Earlier today we told you that UConn senior-to-be Alex Oriakhi plans to transfer from Storrs and is on the radar at Florida, Kentucky, and Missouri. If UConn can’t play in next year’s NCAA Tournament due to NCAA sanctions — and the school is still waiting to hear about its appeal — Oriakhi could play his senior season immediately without sitting out a year.
However, as we also told you today, the SEC has a policy in place that is designed to prevent schools from simply bringing in rent-a-players for a single season of football or basketball. In Mike Slive’s own words last summer: “It is not acceptable for a student-athlete to transfer in solely for an athletic experience.”
But with at least three SEC institutions chasing Oriakhi anyway, we turned to the SEC for an explanation. The league’s quick-to-respond PR king Charles Bloom said that he’s been getting several questions about the league’s stance today and that the statement below “is our policy.”
SEC Bylaw 14.1.15
“A student-athlete who, upon enrollment at the certifying institution, has less than two years of eligibility remaining, is not eligible for financial aid, practice or competition at the member institution. A member institution may request a waiver from the Conference office for a student-athlete transferring from an institution discontinuing a sport, or for a student-athlete transferring for the purpose of enrolling in an academic program not offered at the institution from which he or she is transferring.”
In other words, as long as the league allows it, Oriakhi could transfer to an SEC school and play if he simply enrolls in an academic track not offered by UConn.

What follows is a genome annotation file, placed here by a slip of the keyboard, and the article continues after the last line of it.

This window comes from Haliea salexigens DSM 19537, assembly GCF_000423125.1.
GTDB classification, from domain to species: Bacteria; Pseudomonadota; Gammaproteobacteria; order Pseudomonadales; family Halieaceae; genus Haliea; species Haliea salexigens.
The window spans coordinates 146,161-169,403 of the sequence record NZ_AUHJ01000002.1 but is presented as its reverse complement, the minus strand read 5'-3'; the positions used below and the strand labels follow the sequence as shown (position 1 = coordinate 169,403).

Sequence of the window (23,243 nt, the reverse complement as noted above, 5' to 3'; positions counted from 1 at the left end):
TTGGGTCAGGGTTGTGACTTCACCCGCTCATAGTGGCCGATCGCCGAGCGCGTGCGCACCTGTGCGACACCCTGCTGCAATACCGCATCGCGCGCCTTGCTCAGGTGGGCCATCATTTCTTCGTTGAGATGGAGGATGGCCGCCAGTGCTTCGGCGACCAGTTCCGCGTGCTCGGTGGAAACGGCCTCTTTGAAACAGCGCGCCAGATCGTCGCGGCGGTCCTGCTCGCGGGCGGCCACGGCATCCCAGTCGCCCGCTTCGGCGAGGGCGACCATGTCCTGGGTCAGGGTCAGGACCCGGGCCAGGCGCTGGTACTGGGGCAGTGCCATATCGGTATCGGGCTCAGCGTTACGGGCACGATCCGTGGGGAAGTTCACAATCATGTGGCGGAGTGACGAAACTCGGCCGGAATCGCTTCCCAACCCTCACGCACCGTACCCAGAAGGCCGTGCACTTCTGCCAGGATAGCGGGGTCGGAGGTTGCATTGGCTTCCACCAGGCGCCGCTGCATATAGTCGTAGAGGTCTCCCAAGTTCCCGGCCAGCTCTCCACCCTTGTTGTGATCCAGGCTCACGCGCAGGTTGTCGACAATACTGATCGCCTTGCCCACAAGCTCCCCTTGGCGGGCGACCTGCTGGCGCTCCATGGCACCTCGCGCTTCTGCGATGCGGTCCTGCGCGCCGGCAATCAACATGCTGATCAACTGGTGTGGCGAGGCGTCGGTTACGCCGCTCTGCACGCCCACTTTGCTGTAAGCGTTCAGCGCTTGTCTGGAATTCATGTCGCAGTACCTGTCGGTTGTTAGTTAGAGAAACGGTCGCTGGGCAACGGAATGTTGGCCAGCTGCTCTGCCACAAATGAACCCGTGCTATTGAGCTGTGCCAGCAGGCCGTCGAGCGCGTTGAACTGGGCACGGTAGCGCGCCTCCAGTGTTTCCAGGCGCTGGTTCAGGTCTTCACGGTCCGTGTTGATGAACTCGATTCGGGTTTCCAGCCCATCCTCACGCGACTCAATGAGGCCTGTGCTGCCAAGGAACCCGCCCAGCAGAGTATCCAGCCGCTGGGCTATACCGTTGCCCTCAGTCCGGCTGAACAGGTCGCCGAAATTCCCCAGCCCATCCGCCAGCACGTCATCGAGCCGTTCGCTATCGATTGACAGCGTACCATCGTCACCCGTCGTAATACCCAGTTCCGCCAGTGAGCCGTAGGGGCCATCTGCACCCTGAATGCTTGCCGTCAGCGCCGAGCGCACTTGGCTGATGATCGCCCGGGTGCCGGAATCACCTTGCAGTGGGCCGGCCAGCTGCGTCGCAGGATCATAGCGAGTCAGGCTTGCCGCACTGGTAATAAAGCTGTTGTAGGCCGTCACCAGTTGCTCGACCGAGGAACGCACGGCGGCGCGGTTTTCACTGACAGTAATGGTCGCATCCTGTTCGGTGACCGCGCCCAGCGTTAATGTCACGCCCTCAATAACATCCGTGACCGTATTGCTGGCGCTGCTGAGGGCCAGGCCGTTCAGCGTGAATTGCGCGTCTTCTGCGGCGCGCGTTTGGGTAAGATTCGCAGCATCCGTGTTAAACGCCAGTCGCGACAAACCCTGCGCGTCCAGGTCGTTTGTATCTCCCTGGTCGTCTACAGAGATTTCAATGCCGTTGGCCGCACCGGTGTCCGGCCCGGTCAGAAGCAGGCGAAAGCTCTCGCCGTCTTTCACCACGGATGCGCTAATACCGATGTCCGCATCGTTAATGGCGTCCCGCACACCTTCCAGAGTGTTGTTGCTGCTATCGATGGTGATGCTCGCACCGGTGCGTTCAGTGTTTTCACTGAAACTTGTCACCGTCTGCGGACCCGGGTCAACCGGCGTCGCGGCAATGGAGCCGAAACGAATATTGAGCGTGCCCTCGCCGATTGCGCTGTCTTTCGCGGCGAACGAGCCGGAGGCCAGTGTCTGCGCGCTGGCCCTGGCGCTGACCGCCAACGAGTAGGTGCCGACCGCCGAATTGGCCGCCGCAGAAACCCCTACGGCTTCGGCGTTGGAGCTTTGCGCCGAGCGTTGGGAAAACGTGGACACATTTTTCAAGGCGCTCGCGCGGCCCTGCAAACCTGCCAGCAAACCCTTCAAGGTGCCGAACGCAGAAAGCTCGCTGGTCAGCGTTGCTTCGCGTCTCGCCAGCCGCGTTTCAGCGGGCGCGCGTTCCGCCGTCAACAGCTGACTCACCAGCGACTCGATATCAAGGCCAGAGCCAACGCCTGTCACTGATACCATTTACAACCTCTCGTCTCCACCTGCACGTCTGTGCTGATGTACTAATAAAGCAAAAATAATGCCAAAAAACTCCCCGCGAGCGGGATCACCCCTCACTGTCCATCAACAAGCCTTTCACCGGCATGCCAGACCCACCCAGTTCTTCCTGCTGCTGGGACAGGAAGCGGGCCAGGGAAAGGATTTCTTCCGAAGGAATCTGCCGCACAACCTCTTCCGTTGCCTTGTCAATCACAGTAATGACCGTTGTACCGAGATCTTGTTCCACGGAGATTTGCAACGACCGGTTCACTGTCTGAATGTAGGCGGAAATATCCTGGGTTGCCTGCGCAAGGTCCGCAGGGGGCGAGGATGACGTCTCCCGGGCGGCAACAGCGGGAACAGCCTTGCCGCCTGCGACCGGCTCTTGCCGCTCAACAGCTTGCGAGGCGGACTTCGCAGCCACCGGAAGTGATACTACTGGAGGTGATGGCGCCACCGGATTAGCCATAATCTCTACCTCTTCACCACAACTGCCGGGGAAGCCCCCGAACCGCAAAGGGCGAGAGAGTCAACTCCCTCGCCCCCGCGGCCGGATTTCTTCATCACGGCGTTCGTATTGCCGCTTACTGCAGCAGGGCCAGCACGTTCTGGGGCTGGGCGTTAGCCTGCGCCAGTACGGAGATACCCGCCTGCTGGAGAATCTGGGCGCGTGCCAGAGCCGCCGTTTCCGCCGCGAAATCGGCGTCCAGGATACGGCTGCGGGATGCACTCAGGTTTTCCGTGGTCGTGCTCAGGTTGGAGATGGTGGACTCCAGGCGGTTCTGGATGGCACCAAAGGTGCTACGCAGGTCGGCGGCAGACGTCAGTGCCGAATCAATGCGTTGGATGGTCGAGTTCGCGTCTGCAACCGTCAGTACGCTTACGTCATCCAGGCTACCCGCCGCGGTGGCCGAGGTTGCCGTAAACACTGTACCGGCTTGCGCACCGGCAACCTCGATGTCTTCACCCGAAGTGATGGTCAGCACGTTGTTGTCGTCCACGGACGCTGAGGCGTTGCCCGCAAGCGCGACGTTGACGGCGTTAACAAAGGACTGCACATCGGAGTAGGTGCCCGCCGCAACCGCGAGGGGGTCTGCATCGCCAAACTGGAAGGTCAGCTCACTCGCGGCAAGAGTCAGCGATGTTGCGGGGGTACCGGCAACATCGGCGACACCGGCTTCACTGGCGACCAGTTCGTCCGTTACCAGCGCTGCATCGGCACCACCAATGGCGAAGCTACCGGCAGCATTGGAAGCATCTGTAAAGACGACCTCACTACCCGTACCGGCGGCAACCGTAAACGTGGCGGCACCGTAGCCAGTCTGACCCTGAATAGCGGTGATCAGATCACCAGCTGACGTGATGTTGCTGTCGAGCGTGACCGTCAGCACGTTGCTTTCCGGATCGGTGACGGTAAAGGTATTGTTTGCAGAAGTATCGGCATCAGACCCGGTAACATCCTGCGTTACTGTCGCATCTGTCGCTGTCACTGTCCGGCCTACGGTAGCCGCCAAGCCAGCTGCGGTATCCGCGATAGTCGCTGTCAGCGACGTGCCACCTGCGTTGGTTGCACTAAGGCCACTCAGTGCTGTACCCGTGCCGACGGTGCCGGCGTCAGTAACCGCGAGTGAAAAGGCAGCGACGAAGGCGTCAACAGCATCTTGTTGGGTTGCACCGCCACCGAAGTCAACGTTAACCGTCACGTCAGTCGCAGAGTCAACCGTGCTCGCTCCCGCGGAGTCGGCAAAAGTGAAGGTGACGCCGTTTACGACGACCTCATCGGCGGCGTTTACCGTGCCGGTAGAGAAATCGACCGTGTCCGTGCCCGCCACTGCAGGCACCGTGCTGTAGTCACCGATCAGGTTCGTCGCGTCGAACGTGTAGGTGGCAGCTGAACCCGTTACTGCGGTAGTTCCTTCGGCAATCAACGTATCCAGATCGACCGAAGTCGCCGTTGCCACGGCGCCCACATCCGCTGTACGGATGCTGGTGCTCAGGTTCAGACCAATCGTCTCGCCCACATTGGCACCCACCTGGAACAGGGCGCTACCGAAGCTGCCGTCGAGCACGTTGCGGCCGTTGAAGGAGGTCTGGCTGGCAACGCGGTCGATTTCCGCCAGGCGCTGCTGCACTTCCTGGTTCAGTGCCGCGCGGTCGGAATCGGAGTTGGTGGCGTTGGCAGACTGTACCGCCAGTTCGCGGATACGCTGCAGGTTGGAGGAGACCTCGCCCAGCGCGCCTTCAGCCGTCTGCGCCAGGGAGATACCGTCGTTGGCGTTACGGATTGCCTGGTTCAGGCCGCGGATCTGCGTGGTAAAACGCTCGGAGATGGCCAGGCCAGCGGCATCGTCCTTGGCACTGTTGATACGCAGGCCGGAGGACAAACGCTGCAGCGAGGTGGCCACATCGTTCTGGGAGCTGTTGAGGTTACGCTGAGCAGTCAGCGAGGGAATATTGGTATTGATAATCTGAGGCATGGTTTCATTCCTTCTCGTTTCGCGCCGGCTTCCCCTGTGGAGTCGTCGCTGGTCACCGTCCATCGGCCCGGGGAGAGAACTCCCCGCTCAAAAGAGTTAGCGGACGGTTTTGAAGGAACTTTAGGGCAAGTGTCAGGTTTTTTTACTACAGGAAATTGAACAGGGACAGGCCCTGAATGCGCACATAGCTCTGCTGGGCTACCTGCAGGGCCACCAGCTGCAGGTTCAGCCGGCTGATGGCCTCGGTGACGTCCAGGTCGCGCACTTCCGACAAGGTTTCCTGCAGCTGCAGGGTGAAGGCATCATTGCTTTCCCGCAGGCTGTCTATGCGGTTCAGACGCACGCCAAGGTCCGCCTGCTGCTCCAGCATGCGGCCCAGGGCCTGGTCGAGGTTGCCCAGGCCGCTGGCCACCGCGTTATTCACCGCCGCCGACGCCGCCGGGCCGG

Which means all the bluster about last year’s “no more one-year transfers” policy was just that — bluster. Unless, of course, the commissioner is actually prepared to refuse said waiver.
There was much talk last summer about the SEC nixing oversigning. In reality, it didn’t. Schools could still oversign thanks to a “soft” cap of 25 signees that still allows for backcounting. The move was a step in the right direction, yes, but there was more PR involved than actual change.
It seems what became known as “the Jeremiah Masoli rule” was created with PR in mind, too. We may soon find out if that’s the case or just the appearance. If Oriakhi chooses one of the three SEC schools chasing him, Slive will have to either provide a waiver or deny the member institution’s request for one.
Though it would seem Florida, Kentucky and Missouri have a feeling such a waiver would be granted or else they’d probably not be wasting their time pursuing Oriakhi in the first place.